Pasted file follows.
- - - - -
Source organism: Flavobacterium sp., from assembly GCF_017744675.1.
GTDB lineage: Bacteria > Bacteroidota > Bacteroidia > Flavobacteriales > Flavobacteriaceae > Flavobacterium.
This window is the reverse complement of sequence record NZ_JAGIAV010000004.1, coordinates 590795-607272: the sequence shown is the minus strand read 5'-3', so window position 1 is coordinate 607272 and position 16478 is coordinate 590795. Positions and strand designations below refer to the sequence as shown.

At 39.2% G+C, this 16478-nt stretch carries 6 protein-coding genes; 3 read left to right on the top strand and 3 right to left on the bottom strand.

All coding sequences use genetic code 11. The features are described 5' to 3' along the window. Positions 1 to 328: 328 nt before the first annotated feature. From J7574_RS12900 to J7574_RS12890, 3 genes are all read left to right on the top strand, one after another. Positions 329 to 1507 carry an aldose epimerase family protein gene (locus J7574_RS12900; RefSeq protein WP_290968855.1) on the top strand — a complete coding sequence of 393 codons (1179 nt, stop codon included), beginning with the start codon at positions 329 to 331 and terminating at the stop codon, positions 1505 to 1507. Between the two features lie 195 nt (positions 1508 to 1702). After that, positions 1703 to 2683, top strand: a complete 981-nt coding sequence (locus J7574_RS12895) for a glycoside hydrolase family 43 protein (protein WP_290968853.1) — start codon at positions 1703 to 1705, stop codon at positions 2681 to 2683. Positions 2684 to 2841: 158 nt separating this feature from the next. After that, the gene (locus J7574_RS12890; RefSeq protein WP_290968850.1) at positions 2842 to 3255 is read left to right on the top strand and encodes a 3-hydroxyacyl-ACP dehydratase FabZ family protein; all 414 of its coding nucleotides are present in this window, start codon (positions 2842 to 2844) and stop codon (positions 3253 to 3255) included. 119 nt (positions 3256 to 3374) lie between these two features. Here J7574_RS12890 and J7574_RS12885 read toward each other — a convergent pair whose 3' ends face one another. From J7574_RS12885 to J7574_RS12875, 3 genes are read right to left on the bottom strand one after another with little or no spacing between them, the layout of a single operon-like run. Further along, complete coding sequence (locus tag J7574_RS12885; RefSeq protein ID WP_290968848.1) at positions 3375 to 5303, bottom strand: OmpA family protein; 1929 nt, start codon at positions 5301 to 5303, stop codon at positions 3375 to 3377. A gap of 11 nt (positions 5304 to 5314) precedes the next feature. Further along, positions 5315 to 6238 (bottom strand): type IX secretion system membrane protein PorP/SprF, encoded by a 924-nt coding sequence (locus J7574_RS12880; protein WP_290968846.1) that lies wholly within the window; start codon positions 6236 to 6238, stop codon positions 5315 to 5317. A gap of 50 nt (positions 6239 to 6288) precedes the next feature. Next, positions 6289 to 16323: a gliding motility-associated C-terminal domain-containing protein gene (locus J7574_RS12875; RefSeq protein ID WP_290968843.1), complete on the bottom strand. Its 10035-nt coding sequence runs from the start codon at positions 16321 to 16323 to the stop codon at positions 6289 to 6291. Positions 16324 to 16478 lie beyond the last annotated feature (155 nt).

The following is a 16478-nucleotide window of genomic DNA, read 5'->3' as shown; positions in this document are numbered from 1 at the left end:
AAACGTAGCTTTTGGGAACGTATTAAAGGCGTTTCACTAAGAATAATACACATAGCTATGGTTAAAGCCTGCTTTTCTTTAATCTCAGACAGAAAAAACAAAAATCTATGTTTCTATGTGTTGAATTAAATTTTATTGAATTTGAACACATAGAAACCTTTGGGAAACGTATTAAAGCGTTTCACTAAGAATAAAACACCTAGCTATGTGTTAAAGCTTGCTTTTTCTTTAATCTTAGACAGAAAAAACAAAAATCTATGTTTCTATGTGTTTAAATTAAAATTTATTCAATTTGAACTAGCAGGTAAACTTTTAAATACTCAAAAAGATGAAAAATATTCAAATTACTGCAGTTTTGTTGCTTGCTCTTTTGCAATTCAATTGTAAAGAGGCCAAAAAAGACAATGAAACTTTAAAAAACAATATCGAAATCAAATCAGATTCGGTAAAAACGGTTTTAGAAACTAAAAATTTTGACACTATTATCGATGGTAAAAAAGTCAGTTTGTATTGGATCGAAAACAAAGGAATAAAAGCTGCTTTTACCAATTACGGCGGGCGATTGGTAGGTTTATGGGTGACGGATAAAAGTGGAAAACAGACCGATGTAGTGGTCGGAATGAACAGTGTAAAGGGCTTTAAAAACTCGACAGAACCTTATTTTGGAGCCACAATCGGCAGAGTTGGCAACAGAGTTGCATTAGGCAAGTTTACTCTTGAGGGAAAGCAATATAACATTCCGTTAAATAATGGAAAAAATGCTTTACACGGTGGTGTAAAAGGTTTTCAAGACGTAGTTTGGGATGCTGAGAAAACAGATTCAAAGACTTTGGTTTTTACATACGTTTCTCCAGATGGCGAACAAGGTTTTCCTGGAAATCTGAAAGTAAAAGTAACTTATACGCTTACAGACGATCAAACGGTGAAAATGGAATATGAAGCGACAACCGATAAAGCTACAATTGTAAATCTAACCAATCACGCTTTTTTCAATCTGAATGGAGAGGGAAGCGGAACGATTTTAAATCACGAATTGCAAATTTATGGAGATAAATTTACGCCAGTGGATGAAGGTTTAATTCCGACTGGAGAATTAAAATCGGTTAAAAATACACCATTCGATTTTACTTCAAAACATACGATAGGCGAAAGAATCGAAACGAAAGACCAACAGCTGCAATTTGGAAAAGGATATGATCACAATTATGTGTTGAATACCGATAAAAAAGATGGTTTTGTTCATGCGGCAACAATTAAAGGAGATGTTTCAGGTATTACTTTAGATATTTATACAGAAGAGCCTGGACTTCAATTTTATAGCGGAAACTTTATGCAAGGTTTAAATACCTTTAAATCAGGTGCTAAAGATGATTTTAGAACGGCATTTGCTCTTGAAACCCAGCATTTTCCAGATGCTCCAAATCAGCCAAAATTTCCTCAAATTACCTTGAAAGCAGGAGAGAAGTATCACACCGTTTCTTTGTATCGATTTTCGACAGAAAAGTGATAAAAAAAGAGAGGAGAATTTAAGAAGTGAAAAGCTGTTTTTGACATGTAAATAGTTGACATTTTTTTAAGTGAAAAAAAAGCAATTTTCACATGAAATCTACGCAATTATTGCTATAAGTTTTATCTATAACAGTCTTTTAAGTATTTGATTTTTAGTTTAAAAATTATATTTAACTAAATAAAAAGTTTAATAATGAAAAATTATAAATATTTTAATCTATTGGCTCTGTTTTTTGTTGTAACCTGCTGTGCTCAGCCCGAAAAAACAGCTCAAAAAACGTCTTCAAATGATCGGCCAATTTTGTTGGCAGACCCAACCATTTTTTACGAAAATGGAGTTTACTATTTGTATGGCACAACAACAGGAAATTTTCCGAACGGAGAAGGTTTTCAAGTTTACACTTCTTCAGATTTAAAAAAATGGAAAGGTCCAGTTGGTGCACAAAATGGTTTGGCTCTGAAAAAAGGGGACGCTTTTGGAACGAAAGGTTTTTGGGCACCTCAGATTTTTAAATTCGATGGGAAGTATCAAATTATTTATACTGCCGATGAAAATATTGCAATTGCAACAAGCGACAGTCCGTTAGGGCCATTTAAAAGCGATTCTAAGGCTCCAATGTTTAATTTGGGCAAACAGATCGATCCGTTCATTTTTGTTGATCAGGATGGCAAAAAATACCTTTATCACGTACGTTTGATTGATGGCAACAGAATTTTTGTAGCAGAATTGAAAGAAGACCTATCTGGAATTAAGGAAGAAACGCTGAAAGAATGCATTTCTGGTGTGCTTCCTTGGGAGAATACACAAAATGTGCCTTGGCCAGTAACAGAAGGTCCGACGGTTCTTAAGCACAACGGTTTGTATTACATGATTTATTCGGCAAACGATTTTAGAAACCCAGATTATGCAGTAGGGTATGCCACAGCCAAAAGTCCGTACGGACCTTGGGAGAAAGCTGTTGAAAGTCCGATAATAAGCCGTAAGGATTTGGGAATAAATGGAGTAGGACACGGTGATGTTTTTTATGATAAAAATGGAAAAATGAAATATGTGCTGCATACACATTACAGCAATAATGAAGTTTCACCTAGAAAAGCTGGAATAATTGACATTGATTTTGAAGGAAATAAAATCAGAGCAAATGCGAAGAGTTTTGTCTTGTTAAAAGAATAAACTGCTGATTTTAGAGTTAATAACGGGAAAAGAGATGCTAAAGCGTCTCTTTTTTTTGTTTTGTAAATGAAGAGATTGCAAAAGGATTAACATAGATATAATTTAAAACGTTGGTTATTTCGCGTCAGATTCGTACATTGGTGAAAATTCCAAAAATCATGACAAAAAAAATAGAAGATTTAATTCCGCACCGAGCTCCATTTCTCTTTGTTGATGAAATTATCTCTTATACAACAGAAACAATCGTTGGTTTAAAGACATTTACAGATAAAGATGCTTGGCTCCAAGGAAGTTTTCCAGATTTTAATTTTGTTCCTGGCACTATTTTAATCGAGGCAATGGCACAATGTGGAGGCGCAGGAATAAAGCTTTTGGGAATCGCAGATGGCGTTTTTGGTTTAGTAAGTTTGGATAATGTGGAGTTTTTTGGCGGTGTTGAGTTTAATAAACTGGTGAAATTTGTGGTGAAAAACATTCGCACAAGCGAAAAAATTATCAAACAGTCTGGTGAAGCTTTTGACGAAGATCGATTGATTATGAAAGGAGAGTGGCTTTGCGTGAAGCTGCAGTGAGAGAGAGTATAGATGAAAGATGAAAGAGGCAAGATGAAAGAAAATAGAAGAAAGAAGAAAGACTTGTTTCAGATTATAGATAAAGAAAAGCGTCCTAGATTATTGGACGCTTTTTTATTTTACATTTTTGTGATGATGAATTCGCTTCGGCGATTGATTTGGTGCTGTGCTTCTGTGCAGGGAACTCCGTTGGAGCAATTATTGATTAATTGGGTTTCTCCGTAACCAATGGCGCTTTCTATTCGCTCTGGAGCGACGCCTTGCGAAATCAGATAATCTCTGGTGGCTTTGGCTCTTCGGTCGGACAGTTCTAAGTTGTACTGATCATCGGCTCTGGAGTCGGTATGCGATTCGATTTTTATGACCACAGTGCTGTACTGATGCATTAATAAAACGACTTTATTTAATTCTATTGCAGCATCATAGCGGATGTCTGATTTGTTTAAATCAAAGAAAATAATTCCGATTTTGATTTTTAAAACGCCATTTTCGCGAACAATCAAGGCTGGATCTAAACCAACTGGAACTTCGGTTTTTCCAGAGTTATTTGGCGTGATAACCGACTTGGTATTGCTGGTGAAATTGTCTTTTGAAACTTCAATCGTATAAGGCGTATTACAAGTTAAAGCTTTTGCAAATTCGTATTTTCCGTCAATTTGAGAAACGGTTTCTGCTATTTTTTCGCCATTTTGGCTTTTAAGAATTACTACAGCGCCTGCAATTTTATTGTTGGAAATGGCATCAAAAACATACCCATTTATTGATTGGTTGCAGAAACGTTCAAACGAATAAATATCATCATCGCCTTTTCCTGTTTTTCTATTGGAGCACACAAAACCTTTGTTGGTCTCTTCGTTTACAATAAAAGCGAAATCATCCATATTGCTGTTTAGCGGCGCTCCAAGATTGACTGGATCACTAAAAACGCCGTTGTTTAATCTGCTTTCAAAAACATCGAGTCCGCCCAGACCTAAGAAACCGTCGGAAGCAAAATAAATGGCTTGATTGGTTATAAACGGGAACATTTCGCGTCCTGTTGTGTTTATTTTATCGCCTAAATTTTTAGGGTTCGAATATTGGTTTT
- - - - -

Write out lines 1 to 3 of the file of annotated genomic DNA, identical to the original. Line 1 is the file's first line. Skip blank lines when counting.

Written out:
Source organism: Flavobacterium sp., from assembly GCF_017744675.1.
GTDB lineage: Bacteria > Bacteroidota > Bacteroidia > Flavobacteriales > Flavobacteriaceae > Flavobacterium.
This window is the reverse complement of sequence record NZ_JAGIAV010000004.1, coordinates 590795-607272: the sequence shown is the minus strand read 5'-3', so window position 1 is coordinate 607272 and position 16478 is coordinate 590795. Positions and strand designations below refer to the sequence as shown.